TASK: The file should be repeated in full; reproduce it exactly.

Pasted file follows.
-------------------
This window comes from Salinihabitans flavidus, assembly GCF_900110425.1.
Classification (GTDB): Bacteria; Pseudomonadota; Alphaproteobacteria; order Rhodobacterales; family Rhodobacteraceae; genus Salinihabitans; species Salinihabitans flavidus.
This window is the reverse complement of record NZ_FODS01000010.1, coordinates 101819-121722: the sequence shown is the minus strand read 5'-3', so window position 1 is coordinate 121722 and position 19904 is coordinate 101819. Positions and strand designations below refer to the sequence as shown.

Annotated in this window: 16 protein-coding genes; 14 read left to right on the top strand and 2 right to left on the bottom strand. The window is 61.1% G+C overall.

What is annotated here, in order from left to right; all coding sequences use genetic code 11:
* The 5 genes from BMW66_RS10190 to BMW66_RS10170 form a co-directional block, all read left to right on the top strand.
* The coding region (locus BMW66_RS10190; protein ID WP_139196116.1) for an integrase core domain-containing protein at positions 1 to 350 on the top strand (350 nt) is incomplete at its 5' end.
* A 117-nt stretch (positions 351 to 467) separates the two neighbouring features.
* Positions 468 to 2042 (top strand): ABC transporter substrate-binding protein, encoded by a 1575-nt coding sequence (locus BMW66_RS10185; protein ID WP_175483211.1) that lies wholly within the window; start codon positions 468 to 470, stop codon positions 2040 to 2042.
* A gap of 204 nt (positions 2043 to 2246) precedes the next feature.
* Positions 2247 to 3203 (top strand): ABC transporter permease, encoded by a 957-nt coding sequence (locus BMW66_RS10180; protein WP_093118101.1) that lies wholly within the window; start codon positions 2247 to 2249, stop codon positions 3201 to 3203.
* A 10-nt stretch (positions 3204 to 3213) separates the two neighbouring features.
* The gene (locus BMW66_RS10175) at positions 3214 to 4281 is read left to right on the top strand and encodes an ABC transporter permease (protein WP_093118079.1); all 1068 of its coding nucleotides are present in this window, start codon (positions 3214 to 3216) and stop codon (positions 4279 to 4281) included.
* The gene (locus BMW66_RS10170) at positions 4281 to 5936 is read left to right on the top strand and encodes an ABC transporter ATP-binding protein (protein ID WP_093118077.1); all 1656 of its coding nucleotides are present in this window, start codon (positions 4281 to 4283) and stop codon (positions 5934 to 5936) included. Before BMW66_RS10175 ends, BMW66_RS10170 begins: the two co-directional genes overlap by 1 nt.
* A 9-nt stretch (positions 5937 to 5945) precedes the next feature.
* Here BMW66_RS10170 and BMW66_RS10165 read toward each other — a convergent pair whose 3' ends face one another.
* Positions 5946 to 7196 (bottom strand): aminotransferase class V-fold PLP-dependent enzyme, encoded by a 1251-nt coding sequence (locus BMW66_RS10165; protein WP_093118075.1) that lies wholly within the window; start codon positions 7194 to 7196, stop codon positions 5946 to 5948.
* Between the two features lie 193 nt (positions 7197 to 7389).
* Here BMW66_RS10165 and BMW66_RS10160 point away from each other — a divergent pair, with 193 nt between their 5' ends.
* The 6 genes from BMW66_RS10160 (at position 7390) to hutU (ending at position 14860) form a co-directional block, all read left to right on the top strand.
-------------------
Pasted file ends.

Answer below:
This window comes from Salinihabitans flavidus, assembly GCF_900110425.1.
Classification (GTDB): Bacteria; Pseudomonadota; Alphaproteobacteria; order Rhodobacterales; family Rhodobacteraceae; genus Salinihabitans; species Salinihabitans flavidus.
This window is the reverse complement of record NZ_FODS01000010.1, coordinates 101819-121722: the sequence shown is the minus strand read 5'-3', so window position 1 is coordinate 121722 and position 19904 is coordinate 101819. Positions and strand designations below refer to the sequence as shown.

Annotated in this window: 16 protein-coding genes; 14 read left to right on the top strand and 2 right to left on the bottom strand. The window is 61.1% G+C overall.

What is annotated here, in order from left to right; all coding sequences use genetic code 11:
* The 5 genes from BMW66_RS10190 to BMW66_RS10170 form a co-directional block, all read left to right on the top strand.
* The coding region (locus BMW66_RS10190; protein ID WP_139196116.1) for an integrase core domain-containing protein at positions 1 to 350 on the top strand (350 nt) is incomplete at its 5' end.
* A 117-nt stretch (positions 351 to 467) separates the two neighbouring features.
* Positions 468 to 2042 (top strand): ABC transporter substrate-binding protein, encoded by a 1575-nt coding sequence (locus BMW66_RS10185; protein ID WP_175483211.1) that lies wholly within the window; start codon positions 468 to 470, stop codon positions 2040 to 2042.
* A gap of 204 nt (positions 2043 to 2246) precedes the next feature.
* Positions 2247 to 3203 (top strand): ABC transporter permease, encoded by a 957-nt coding sequence (locus BMW66_RS10180; protein WP_093118101.1) that lies wholly within the window; start codon positions 2247 to 2249, stop codon positions 3201 to 3203.
* A 10-nt stretch (positions 3204 to 3213) separates the two neighbouring features.
* The gene (locus BMW66_RS10175) at positions 3214 to 4281 is read left to right on the top strand and encodes an ABC transporter permease (protein WP_093118079.1); all 1068 of its coding nucleotides are present in this window, start codon (positions 3214 to 3216) and stop codon (positions 4279 to 4281) included.
* The gene (locus BMW66_RS10170) at positions 4281 to 5936 is read left to right on the top strand and encodes an ABC transporter ATP-binding protein (protein ID WP_093118077.1); all 1656 of its coding nucleotides are present in this window, start codon (positions 4281 to 4283) and stop codon (positions 5934 to 5936) included. Before BMW66_RS10175 ends, BMW66_RS10170 begins: the two co-directional genes overlap by 1 nt.
* A 9-nt stretch (positions 5937 to 5945) precedes the next feature.
* Here BMW66_RS10170 and BMW66_RS10165 read toward each other — a convergent pair whose 3' ends face one another.
* Positions 5946 to 7196 (bottom strand): aminotransferase class V-fold PLP-dependent enzyme, encoded by a 1251-nt coding sequence (locus BMW66_RS10165; protein WP_093118075.1) that lies wholly within the window; start codon positions 7194 to 7196, stop codon positions 5946 to 5948.
* Between the two features lie 193 nt (positions 7197 to 7389).
* Here BMW66_RS10165 and BMW66_RS10160 point away from each other — a divergent pair, with 193 nt between their 5' ends.
* The 6 genes from BMW66_RS10160 (at position 7390) to hutU (ending at position 14860) form a co-directional block, all read left to right on the top strand.